Eventually, most curious children are going to ask about where babies come from. It’s a straightforward question, but it’s not always the most comfortable one for a parent to answer. One way to facilitate an answer is by using a book to open the conversation. There are lots of great ones out there; here are two of the newer ones.
In The Baby Tree, a little boy has some questions about where his new baby sibling is coming from. He asks several people in his life, and gets a variety of answers–a seed, an egg, the hospital, the stork. The result is one very confused big brother. When he finally asks his parents, they explain, and he understands how the seed, the egg and the hospital come into the process. In a cute twist, he decides that he’s going to have to tell his grandfather, who told him about the stork, where babies really come from.
This is a good choice for younger kids. It gives parents a choice about introducing anatomical detail into the discussion; it’s there, but in a Q & A section at the end of the book. Families that aren’t quite ready for that level of detail can skip that part. The Q & A also addresses kids who are adopted and children with two moms or two dads.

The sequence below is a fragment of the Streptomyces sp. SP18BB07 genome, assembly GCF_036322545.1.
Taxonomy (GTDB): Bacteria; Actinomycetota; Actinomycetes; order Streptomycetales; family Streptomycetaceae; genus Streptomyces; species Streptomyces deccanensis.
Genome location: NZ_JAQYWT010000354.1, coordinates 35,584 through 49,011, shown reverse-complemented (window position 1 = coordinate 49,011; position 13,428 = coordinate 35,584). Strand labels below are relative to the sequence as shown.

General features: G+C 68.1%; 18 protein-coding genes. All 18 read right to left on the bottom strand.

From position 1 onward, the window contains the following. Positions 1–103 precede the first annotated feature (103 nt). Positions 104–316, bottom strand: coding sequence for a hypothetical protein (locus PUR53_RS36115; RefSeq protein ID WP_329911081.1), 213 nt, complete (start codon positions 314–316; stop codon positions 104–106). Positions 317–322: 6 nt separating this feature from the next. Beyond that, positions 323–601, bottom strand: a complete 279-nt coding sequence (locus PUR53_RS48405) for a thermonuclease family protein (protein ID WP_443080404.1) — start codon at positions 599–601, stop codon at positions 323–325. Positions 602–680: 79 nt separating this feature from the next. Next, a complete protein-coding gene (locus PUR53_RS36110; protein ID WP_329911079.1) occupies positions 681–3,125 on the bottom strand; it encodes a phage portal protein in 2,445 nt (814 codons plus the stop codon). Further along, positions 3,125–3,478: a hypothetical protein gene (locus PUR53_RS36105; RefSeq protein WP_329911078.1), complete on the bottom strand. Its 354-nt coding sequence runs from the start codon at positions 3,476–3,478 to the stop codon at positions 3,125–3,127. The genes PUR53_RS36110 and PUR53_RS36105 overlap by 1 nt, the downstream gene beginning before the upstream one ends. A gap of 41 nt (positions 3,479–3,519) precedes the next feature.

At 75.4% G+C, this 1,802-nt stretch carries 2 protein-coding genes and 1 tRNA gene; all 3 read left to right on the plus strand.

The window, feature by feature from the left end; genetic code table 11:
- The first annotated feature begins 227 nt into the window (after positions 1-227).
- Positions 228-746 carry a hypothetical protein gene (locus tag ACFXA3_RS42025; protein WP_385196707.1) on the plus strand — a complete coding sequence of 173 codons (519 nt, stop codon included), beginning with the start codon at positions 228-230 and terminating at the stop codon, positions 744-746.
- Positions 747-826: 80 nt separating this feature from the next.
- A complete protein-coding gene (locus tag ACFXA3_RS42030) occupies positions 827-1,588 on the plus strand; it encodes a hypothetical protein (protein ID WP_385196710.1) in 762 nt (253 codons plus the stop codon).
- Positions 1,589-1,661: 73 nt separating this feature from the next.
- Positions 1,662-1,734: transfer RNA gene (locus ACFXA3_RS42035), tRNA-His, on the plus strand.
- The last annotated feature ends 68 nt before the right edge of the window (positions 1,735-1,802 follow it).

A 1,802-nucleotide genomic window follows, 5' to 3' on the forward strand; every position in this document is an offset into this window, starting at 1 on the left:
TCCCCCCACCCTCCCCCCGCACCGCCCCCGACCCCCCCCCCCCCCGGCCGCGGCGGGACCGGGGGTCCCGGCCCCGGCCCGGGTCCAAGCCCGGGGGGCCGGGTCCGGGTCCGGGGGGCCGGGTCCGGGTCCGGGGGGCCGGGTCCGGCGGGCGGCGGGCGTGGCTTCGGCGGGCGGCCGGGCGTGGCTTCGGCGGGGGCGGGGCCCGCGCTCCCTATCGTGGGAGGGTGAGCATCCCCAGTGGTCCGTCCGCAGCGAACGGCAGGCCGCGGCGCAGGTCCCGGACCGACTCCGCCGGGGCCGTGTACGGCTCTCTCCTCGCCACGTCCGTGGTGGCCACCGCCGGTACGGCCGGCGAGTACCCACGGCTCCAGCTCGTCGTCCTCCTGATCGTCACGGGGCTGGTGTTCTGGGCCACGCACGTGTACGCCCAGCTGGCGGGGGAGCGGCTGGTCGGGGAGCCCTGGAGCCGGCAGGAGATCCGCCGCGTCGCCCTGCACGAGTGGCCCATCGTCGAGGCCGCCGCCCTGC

For more detail, the newest entry in Robie Harris’s Let’s Talk about YOU and ME series has you covered. In What’s in There? All About Before You Were Born, endearing siblings Gus and Nellie are back to discuss what’s going on inside their mother’s body as they prepare for a new brother or sister. This book gives detailed information about fetal development, discussing what is happening inside the woman’s uterus and comparing the growing baby to fruit or vegetables to estimate size.
What’s in There? omits the mechanics of reproduction, beginning instead with fertilization, saying “All growing babies begin as one tiny cell. Half of this comes from a woman’s body. The other half comes from a man’s body. Together, they can grow into a baby.” This is great for younger kids who aren’t quite ready for more information; parents of older kids might need to supplement a bit.
Like all of Harris’s books, What’s In There? is straightforward and age appropriate, and this is a great choice for kids who have a lot of questions about what’s going on with their future sibling. The one misstep comes at the very end; Harris drops the sole mention of adoption onto the final page in a somewhat clumsy addition that will probably require parental clarification.
Review by Kate Sweeney
The Baby Tree by Sophie Blackall; Nancy Paulsen Books; c2014
What’s In There? All About Before You Were Born by Robie H. Harris; Candlewick; c2013